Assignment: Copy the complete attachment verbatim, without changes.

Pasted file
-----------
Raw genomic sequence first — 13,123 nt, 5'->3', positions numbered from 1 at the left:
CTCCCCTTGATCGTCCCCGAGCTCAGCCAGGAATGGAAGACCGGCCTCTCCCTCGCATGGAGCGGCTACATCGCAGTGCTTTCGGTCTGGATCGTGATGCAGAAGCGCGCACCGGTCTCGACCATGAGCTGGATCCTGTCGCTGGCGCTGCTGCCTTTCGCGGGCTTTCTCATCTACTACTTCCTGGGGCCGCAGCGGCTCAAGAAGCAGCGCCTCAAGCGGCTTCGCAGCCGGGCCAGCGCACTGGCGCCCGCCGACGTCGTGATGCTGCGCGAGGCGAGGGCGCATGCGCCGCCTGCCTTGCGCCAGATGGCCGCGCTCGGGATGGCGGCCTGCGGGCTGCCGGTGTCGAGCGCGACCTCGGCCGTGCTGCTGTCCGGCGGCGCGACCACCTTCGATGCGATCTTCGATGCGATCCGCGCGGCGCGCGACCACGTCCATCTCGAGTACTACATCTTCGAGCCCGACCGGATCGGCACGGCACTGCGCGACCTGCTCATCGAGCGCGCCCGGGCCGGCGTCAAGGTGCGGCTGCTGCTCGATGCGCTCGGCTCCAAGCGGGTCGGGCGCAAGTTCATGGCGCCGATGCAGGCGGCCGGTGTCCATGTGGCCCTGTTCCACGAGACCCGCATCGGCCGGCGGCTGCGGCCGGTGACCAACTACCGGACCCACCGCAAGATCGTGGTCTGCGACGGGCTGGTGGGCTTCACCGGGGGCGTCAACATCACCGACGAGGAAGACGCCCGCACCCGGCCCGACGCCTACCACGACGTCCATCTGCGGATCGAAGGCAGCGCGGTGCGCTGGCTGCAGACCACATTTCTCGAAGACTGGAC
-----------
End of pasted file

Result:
Raw genomic sequence first — 13,123 nt, 5'->3', positions numbered from 1 at the left:
CTCCCCTTGATCGTCCCCGAGCTCAGCCAGGAATGGAAGACCGGCCTCTCCCTCGCATGGAGCGGCTACATCGCAGTGCTTTCGGTCTGGATCGTGATGCAGAAGCGCGCACCGGTCTCGACCATGAGCTGGATCCTGTCGCTGGCGCTGCTGCCTTTCGCGGGCTTTCTCATCTACTACTTCCTGGGGCCGCAGCGGCTCAAGAAGCAGCGCCTCAAGCGGCTTCGCAGCCGGGCCAGCGCACTGGCGCCCGCCGACGTCGTGATGCTGCGCGAGGCGAGGGCGCATGCGCCGCCTGCCTTGCGCCAGATGGCCGCGCTCGGGATGGCGGCCTGCGGGCTGCCGGTGTCGAGCGCGACCTCGGCCGTGCTGCTGTCCGGCGGCGCGACCACCTTCGATGCGATCTTCGATGCGATCCGCGCGGCGCGCGACCACGTCCATCTCGAGTACTACATCTTCGAGCCCGACCGGATCGGCACGGCACTGCGCGACCTGCTCATCGAGCGCGCCCGGGCCGGCGTCAAGGTGCGGCTGCTGCTCGATGCGCTCGGCTCCAAGCGGGTCGGGCGCAAGTTCATGGCGCCGATGCAGGCGGCCGGTGTCCATGTGGCCCTGTTCCACGAGACCCGCATCGGCCGGCGGCTGCGGCCGGTGACCAACTACCGGACCCACCGCAAGATCGTGGTCTGCGACGGGCTGGTGGGCTTCACCGGGGGCGTCAACATCACCGACGAGGAAGACGCCCGCACCCGGCCCGACGCCTACCACGACGTCCATCTGCGGATCGAAGGCAGCGCGGTGCGCTGGCTGCAGACCACATTTCTCGAAGACTGGAC